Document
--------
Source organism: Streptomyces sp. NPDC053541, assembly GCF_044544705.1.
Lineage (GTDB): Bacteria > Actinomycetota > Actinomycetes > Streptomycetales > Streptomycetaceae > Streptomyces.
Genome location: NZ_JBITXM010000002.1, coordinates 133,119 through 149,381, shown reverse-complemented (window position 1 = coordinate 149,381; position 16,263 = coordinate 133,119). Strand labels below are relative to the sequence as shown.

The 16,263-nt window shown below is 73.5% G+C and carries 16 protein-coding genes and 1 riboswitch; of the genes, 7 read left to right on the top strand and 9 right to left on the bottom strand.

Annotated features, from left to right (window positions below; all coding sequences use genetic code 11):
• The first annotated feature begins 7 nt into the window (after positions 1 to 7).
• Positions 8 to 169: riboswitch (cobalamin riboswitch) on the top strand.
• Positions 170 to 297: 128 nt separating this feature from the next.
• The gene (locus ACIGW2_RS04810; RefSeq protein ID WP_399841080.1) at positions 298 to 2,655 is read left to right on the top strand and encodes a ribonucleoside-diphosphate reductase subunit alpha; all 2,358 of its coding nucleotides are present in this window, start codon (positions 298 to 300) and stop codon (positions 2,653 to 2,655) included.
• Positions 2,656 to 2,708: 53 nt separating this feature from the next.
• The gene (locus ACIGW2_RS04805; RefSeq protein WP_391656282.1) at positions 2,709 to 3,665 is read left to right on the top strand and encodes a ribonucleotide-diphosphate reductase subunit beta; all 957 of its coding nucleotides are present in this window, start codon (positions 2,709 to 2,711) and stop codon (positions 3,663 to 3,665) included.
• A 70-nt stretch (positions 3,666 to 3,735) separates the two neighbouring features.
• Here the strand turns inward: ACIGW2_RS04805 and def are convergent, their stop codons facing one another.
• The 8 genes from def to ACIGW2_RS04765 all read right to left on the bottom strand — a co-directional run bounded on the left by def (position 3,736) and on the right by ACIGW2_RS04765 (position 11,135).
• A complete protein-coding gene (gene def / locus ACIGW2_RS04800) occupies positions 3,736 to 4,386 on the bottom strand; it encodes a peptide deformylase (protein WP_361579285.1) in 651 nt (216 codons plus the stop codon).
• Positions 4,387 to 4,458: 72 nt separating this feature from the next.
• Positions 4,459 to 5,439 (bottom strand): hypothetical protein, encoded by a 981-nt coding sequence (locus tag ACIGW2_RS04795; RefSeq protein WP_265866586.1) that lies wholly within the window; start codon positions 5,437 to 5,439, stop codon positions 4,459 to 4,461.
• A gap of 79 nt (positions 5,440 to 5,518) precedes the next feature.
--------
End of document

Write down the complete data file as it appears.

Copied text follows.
Source organism: Streptomyces sp. NPDC053541, assembly GCF_044544705.1.
Lineage (GTDB): Bacteria > Actinomycetota > Actinomycetes > Streptomycetales > Streptomycetaceae > Streptomyces.
Genome location: NZ_JBITXM010000002.1, coordinates 133,119 through 149,381, shown reverse-complemented (window position 1 = coordinate 149,381; position 16,263 = coordinate 133,119). Strand labels below are relative to the sequence as shown.

The 16,263-nt window shown below is 73.5% G+C and carries 16 protein-coding genes and 1 riboswitch; of the genes, 7 read left to right on the top strand and 9 right to left on the bottom strand.

Annotated features, from left to right (window positions below; all coding sequences use genetic code 11):
• The first annotated feature begins 7 nt into the window (after positions 1 to 7).
• Positions 8 to 169: riboswitch (cobalamin riboswitch) on the top strand.
• Positions 170 to 297: 128 nt separating this feature from the next.
• The gene (locus ACIGW2_RS04810; RefSeq protein ID WP_399841080.1) at positions 298 to 2,655 is read left to right on the top strand and encodes a ribonucleoside-diphosphate reductase subunit alpha; all 2,358 of its coding nucleotides are present in this window, start codon (positions 298 to 300) and stop codon (positions 2,653 to 2,655) included.
• Positions 2,656 to 2,708: 53 nt separating this feature from the next.
• The gene (locus ACIGW2_RS04805; RefSeq protein WP_391656282.1) at positions 2,709 to 3,665 is read left to right on the top strand and encodes a ribonucleotide-diphosphate reductase subunit beta; all 957 of its coding nucleotides are present in this window, start codon (positions 2,709 to 2,711) and stop codon (positions 3,663 to 3,665) included.
• A 70-nt stretch (positions 3,666 to 3,735) separates the two neighbouring features.
• Here the strand turns inward: ACIGW2_RS04805 and def are convergent, their stop codons facing one another.
• The 8 genes from def to ACIGW2_RS04765 all read right to left on the bottom strand — a co-directional run bounded on the left by def (position 3,736) and on the right by ACIGW2_RS04765 (position 11,135).
• A complete protein-coding gene (gene def / locus ACIGW2_RS04800) occupies positions 3,736 to 4,386 on the bottom strand; it encodes a peptide deformylase (protein WP_361579285.1) in 651 nt (216 codons plus the stop codon).
• Positions 4,387 to 4,458: 72 nt separating this feature from the next.
• Positions 4,459 to 5,439 (bottom strand): hypothetical protein, encoded by a 981-nt coding sequence (locus tag ACIGW2_RS04795; RefSeq protein WP_265866586.1) that lies wholly within the window; start codon positions 5,437 to 5,439, stop codon positions 4,459 to 4,461.
• A gap of 79 nt (positions 5,440 to 5,518) precedes the next feature.